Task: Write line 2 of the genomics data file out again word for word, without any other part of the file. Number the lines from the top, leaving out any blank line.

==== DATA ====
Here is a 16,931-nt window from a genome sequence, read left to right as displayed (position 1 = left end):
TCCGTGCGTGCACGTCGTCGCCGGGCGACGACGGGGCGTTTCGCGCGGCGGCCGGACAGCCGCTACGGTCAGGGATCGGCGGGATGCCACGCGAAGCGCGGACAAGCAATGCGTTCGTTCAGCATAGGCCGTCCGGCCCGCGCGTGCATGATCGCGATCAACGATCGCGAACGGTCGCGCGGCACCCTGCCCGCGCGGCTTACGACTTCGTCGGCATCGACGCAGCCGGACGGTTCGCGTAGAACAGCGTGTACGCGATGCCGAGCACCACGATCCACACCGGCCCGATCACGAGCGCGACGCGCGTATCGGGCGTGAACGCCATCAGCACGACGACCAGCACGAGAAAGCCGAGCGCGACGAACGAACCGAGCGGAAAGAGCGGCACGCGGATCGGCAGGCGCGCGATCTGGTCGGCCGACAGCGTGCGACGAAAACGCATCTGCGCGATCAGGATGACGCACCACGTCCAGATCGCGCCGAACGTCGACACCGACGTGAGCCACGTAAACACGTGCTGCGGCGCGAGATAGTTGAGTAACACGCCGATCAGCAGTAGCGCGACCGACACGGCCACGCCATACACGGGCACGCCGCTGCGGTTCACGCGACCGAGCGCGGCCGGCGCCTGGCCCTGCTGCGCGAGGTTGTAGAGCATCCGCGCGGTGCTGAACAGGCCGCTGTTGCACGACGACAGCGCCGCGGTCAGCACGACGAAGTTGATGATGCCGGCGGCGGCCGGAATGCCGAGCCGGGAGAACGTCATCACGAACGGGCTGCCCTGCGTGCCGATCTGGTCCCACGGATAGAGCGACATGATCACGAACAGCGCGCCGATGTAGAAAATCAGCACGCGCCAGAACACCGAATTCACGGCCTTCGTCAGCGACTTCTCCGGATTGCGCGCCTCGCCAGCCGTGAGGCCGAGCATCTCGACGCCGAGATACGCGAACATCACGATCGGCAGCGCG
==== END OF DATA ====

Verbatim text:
TCCGTGCGTGCACGTCGTCGCCGGGCGACGACGGGGCGTTTCGCGCGGCGGCCGGACAGCCGCTACGGTCAGGGATCGGCGGGATGCCACGCGAAGCGCGGACAAGCAATGCGTTCGTTCAGCATAGGCCGTCCGGCCCGCGCGTGCATGATCGCGATCAACGATCGCGAACGGTCGCGCGGCACCCTGCCCGCGCGGCTTACGACTTCGTCGGCATCGACGCAGCCGGACGGTTCGCGTAGAACAGCGTGTACGCGATGCCGAGCACCACGATCCACACCGGCCCGATCACGAGCGCGACGCGCGTATCGGGCGTGAACGCCATCAGCACGACGACCAGCACGAGAAAGCCGAGCGCGACGAACGAACCGAGCGGAAAGAGCGGCACGCGGATCGGCAGGCGCGCGATCTGGTCGGCCGACAGCGTGCGACGAAAACGCATCTGCGCGATCAGGATGACGCACCACGTCCAGATCGCGCCGAACGTCGACACCGACGTGAGCCACGTAAACACGTGCTGCGGCGCGAGATAGTTGAGTAACACGCCGATCAGCAGTAGCGCGACCGACACGGCCACGCCATACACGGGCACGCCGCTGCGGTTCACGCGACCGAGCGCGGCCGGCGCCTGGCCCTGCTGCGCGAGGTTGTAGAGCATCCGCGCGGTGCTGAACAGGCCGCTGTTGCACGACGACAGCGCCGCGGTCAGCACGACGAAGTTGATGATGCCGGCGGCGGCCGGAATGCCGAGCCGGGAGAACGTCATCACGAACGGGCTGCCCTGCGTGCCGATCTGGTCCCACGGATAGAGCGACATGATCACGAACAGCGCGCCGATGTAGAAAATCAGCACGCGCCAGAACACCGAATTCACGGCCTTCGTCAGCGACTTCTCCGGATTGCGCGCCTCGCCAGCCGTGAGGCCGAGCATCTCGACGCCGAGATACGCGAACATCACGATCGGCAGCGCG